Saturated fats – good or harmful?

Saturated fats – good or harmful?

My article in the Jersey Evening Post  It had to be 800 words, so here are the 800:

JEP Opinion Piece – Saturated Fats: healthful or Harmful?

Exposing the lies and telling you the truth about nutrition
Exposing the lies and telling you the truth about nutrition

Folks, you and I have been lied to, and so many of us have suffered the consequences. No, I’m not talking about the Finance saga; I’m talking about the vilification of saturated fats and the glorification of ‘healthy whole grains’. What if I were to tell you it is these grains, seed oils and sugars that damage your arteries and not dietary saturated fats?

I know some of you will already be shouting ‘What a load of rubbish!’, but bear with me and let’s trot back in time to the early 1980s to when the Nationals were headlining with, ‘It’s Official – Pasta is Not Fattening!’ and printing delicious recipes to replace our meat and two veg or Vesta curries. Up until then, everyone knew pasta and its ilk was indeed fattening, so whence the volte-face?

Let’s nip back a decade more to where we saw an unseemly battle between UK’s John Yudkin who claimed sugar was ‘pure, white and deadly’ and the US’s Ancel keys who proclaimed ‘fats clog your arteries’ and sugars were fine.

Yudkin was correct and Keys had based his recommendations on cherry-picked data, but Keys was far more eloquent and influential and won the argument.

As a result, the blinkered USDA came up with a new food pyramid advocating diets rich in carbohydrates, primarily wheat based, and low in fats; the distinction between fat types came later. The UK jumped on the new dietary bandwagon.

Manufacturers rubbed their hands in glee and came up with all manner of ‘low fat’, sugar-laden, grain-containing goods – the more addictive the better.

Later we were to see Big Pharma also in tears of joy as they needed to sell more medicines to help all the people who were following the new dietary guidelines deal with their subsequent illnesses such as heart disease, coeliac disease, IBS, arthritis, tooth decay and diabetes.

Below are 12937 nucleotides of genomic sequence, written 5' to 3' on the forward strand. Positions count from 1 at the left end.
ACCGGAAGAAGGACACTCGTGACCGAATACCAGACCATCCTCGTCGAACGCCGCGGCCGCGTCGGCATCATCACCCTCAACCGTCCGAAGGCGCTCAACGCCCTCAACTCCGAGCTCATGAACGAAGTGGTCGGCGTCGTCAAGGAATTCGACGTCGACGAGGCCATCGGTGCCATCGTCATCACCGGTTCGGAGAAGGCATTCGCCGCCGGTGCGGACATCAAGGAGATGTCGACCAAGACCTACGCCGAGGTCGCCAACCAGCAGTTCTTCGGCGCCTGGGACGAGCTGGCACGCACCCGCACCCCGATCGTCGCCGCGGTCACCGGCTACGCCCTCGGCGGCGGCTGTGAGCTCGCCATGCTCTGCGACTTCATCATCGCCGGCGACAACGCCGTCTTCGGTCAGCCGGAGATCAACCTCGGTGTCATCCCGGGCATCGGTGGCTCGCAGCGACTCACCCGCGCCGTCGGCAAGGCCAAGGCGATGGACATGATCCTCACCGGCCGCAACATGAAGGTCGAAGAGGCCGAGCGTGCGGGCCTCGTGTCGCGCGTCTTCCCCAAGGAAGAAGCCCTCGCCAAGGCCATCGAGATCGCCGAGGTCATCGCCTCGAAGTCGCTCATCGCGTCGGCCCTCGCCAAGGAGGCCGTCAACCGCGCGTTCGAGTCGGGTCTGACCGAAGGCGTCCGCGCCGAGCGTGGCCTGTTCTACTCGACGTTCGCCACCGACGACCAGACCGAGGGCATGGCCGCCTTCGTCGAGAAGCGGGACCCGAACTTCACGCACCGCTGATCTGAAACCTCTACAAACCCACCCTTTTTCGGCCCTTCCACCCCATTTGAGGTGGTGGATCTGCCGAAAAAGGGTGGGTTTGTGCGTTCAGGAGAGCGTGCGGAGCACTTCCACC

Finally, totally ignoring the way our ancestors ate, saturated fats were demonised: they are solid at room temperature and it ‘made sense’ that the solid fat on our plates somehow re-emerged as solid deposits along our arteries.

Sorry, but it just doesn’t happen that way – but where the USA goes, the UK follows: jump back to 2016 and we have the NHS’s EatBadly Plate and government officials scratching their heads as to what to do about our increasing levels of obesity and diabetes.
Polyunsaturated fats became the new black.

We are encouraged to use seed-based, highly processed (using nasty chemicals) and unstable oils for cooking with. Unstable? Yes, ‘healthy’ polyunsaturated oils spoil easily in light and when heated, forming toxic transfats which we then gulp down in the mistaken belief these oils are good for us. Our artery walls become inflamed and ‘rough’, and this is when we start building up arterial plaques.

It gets worse: sugars, including those in fruit juices, cause even more problems: ongoing excess glucose results in insulin and leptin resistance, culminating in harmful belly fat build up, obesity, heart disease and diabetes; fructose, delivered in huge amounts to the liver, is made into fatty acids which either circulate in the blood, making levels too high, or get stored in the liver causing the harmful condition of ‘non-alcoholic fatty liver’.

And what of the grains – our breads, cereals and cakes? This may surprise you, but grains raise your blood sugar even more than eating sugar off a spoon does. Wholegrains are touted as being better for health; the thing is, they are not so much ‘better’ as ‘less bad’ for you. Wholegrains also contain lectins and more – all designed to poison insects and mould – and they do a good job on hurting your gut too.

Oh no! What to do?

It’s easy: use saturated fats for cooking with and rejoice in eating fatty foods. Saturated fats are not only stable at cooking temperatures, but they are a necessary part of your diet: your body uses them not only for energy but in structures and processes.
Eschew seed oils and ditch manufactured low fat foods and toast, and look around at what Jersey has to offer.

Delight in full fat creams, cheeses and butter from Jersey Dairy; savour local free range eggs, chicken, shellfish, fish, Angus beef and lamb; and experiment with dishes based around local tomatoes, broccoli, avocados, cauliflower, cabbage, chard and more. Make sumptuous and healthful breads and cakes using almond and coconut flours and 95% cocoa chocolate, and snack on tree nuts.

And what of delicious Jersey Royals? If you are trying to lose weight, eat them cold or raw, grated into a salad: cold and raw potatoes contain resistant starch which doesn’t spike your blood sugar levels and provides food for your good gut bacteria. If your waistline is fine, go right ahead and enjoy them with lashings of Jersey butter.

Bouan appétit!

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